Before we consider international environmental law and climate change we need to consider domestic legislation, as it is within the sovereign states that international law is put into practice. This reflects the environmentalists’ maxim, ‘think globally, act locally’.
United Kingdom legislative control over the impacts of mans’ activity on the environment is not new. As long ago as the reign of Charles II the main concern was the production of smoke from the burning of ‘sea coal. Almost all areas of trade and industry were subject to very detailed legislative controls at that time, although some were governed by ‘self-regulation’ in the form of guilds, who regulated both supply and methods of production. However, the measures implemented were mostly ineffective because then, as now, the specifying of legal duties and standards without providing any appropriate enforcement merely indicated good intentions but were of little practical effect.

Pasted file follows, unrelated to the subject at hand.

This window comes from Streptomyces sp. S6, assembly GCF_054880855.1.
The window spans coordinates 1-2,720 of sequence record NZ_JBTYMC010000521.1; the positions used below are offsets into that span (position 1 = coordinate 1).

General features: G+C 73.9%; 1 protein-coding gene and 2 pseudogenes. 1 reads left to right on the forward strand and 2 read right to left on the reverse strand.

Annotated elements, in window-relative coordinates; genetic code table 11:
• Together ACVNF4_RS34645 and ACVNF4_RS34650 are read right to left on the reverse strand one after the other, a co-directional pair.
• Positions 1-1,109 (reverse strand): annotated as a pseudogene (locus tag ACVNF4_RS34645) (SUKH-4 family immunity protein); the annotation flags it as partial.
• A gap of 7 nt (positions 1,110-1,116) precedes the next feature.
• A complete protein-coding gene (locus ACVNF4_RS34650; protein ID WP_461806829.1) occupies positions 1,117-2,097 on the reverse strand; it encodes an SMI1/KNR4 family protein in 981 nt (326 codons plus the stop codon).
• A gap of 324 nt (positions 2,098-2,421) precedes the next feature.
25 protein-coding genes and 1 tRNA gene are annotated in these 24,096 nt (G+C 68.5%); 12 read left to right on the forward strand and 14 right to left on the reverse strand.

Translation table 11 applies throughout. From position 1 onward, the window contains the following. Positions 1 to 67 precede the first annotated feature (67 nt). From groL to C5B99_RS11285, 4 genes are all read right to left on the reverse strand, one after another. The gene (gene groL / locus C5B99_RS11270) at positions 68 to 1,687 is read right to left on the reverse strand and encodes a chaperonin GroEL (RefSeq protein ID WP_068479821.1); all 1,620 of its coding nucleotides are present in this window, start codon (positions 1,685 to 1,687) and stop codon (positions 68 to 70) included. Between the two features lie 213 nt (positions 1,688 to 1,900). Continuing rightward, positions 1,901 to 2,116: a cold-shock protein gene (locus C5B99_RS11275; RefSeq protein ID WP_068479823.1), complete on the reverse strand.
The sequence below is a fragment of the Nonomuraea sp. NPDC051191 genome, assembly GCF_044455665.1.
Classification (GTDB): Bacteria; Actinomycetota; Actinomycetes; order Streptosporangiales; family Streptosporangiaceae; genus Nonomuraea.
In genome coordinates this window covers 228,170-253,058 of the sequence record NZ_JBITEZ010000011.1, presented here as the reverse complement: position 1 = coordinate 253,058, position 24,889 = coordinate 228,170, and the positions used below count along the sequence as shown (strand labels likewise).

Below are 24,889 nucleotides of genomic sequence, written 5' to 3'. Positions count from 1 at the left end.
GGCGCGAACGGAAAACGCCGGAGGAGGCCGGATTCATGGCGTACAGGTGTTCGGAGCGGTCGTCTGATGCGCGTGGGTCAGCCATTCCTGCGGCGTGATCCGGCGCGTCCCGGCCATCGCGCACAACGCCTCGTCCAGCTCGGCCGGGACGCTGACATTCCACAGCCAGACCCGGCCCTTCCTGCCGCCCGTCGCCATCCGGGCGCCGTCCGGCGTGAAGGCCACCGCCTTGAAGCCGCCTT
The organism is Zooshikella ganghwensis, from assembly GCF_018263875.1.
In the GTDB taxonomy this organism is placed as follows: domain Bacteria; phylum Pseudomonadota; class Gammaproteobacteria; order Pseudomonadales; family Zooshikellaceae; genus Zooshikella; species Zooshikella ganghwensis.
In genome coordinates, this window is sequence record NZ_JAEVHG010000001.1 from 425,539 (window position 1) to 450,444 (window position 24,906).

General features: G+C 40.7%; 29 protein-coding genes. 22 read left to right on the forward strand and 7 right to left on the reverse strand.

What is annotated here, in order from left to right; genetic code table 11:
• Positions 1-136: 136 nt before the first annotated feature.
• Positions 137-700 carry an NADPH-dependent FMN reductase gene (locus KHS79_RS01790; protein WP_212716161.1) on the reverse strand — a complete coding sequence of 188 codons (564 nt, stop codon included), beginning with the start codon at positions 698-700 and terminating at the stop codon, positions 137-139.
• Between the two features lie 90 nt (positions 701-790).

The next stage was prompted by the Industrial Revolution with the urbanization of society and its profound effects on the environment. Local industrialists used the Adam Smith model to maximize their economic benefit, but this was to the detriment of the local environment with the operation of ‘Gresham’s Law’ that is, the bad drives out the good.
Those industrialists who were concerned for either the health of their employees or the local environment faced higher costs than their competitors. The result was the need for increasingly comprehensive statutory controls on the discharge of pollutants into various receiving media.
Domestic legislation, which is not new, started as early as the period of Charles II, when trade and coal industry were subject to detailed legislative controls. However, the measures implemented then were largely not effective and practical due to inappropriate enforcement. Another stage involves the Industrial Revolution and urbanization of society, when statutory controls were required to help those industrialists caring for their employees or the local environment.